After being delayed for weeks due to weather and other challenges, SpaceX successfully launched the Pentagon’s secretive X-37B spacecraft on Thursday. SpaceX launched the X-37B aboard a Falcon Heavy rocket from Florida’s Kennedy Space Center, marking the first time the rocket has carried the Space Force’s X-37B.
United Launch Alliance Atlas V or SpaceX Falcon 9 rockets sent the spacecraft into orbit six times.
The launch was originally scheduled for Dec. 10, but it was postponed several times that week owing to poor weather and, on one occasion, a “ground side issue” shortly before one of the scheduled liftoffs. SpaceX stated that the delays allowed its teams to do additional system inspections before this launch window.
The Boeing X-37B is an unmanned, robotic spacecraft flown in partnership with the Space Force by the Air Force’s Rapid Capabilities Office. Its design is based on an earlier iteration of the spacecraft operated by the National Aeronautics and Space Administration (NASA), known as the X-37A, and resembles a smaller version of the Space Shuttle.
The X-37B, also known as the Orbital Test Vehicle, is a reusable spacecraft that is propelled vertically into orbit by a launch vehicle and then re-enters Earth’s atmosphere as a spaceplane landing horizontally on a runway, similar to the Space Shuttle.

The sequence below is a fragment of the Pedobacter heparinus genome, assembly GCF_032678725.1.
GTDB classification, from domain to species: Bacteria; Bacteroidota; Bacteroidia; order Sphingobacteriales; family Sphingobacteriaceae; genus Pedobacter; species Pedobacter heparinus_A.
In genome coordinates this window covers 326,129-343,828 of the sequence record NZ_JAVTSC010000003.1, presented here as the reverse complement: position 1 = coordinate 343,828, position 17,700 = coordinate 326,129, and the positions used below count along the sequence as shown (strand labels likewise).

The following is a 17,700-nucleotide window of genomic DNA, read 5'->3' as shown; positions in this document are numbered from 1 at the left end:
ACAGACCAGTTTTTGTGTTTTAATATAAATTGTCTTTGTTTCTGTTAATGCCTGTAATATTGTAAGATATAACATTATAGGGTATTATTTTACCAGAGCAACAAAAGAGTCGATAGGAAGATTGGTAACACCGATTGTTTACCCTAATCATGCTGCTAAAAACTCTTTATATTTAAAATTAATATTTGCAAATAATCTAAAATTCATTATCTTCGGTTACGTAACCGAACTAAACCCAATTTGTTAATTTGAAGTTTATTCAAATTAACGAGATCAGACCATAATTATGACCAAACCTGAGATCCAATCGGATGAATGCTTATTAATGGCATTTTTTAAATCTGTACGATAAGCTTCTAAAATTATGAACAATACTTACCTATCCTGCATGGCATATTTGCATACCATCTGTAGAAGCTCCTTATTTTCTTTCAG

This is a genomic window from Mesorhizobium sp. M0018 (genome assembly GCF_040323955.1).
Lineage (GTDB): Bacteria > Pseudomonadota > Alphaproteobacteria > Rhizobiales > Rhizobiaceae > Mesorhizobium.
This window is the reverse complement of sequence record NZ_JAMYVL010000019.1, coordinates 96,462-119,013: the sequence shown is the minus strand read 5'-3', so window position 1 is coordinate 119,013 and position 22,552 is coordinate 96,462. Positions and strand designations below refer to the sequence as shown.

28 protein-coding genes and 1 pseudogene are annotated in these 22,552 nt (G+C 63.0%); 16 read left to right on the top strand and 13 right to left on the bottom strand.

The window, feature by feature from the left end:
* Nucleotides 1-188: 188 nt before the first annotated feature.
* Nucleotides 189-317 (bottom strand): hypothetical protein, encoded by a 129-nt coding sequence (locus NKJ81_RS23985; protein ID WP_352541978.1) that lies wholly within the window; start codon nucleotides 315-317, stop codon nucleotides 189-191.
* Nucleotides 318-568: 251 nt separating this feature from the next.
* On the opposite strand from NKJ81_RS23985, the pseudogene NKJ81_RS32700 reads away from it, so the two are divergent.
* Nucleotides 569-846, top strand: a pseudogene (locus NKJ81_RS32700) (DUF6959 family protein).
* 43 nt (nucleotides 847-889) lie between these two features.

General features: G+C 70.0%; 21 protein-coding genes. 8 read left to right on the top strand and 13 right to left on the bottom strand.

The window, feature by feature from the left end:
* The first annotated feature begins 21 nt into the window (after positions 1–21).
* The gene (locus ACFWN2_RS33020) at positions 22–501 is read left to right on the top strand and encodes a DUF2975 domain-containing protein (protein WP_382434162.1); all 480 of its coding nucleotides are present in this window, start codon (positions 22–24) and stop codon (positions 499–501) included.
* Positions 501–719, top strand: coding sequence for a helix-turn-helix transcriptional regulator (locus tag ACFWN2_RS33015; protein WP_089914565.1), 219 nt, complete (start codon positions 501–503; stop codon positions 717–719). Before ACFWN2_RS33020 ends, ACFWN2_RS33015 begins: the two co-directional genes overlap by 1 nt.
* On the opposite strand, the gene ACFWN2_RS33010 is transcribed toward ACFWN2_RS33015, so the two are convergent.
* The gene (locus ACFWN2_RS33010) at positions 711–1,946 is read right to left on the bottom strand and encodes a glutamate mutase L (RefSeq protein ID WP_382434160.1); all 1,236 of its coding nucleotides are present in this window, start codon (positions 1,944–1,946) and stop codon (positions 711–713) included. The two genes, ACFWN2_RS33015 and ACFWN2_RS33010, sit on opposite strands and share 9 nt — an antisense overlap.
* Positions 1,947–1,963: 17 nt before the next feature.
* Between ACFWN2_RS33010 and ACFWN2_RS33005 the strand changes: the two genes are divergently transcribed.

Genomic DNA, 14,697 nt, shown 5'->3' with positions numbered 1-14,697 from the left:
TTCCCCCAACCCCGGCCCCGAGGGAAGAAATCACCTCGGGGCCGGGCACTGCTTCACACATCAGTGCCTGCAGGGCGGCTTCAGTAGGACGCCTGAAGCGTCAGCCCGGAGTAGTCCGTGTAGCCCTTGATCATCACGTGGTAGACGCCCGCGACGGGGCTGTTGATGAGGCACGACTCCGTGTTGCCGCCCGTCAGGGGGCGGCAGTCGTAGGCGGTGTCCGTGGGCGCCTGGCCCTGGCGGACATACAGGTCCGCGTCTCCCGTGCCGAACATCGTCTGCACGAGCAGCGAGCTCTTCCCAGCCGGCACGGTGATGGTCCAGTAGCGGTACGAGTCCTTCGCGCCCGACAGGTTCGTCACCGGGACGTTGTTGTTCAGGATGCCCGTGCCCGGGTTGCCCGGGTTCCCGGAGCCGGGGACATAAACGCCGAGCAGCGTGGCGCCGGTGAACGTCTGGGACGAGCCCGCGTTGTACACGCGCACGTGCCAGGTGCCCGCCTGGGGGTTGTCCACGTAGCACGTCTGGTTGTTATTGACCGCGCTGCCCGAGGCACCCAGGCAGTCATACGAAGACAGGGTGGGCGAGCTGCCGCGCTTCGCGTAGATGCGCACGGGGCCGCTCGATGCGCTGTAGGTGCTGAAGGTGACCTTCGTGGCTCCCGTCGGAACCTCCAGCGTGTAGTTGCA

According to the Air Force, it is the first vehicle since NASA’s shuttle orbiter to return experiments completed in space to Earth for analysis.
While much data regarding the X-37B’s cargo, operations, and testing remain classified, the service has made some generic information on the technologies evaluated by the X-37B available to the public.
According to the fact sheet, it serves as a test bed for systems such as advanced guidance, navigation, and control, thermal protection systems, avionics, high-temperature structures and seals, conformal reusable insulation, lightweight electromechanical flight systems, advanced propulsion systems, advanced materials, and autonomous orbital flight.
The X-37B is designed to stay in orbit for at least 270 days. However, some missions have lasted far longer. The X-37B’s fifth mission lasted 780 days in orbit, while its sixth mission lasted 908 days, from May 17, 2020, to November 12, 2022.
Former Air Force Secretary Heather Wilson called the X-37 “fascinating” in 2019 because it can turn to change its orbit while it’s close to Earth. She said this “means our adversaries don’t know… where it’s going to come up next.”
The newest X-37 mission is the spacecraft’s seventh flight since its debut in April 2010.
This was the fifth flight for SpaceX Falcon Heavy’s side booster rockets, slated to land at two of the Cape Canaveral Space Force Station’s landing zones about eight minutes after launch.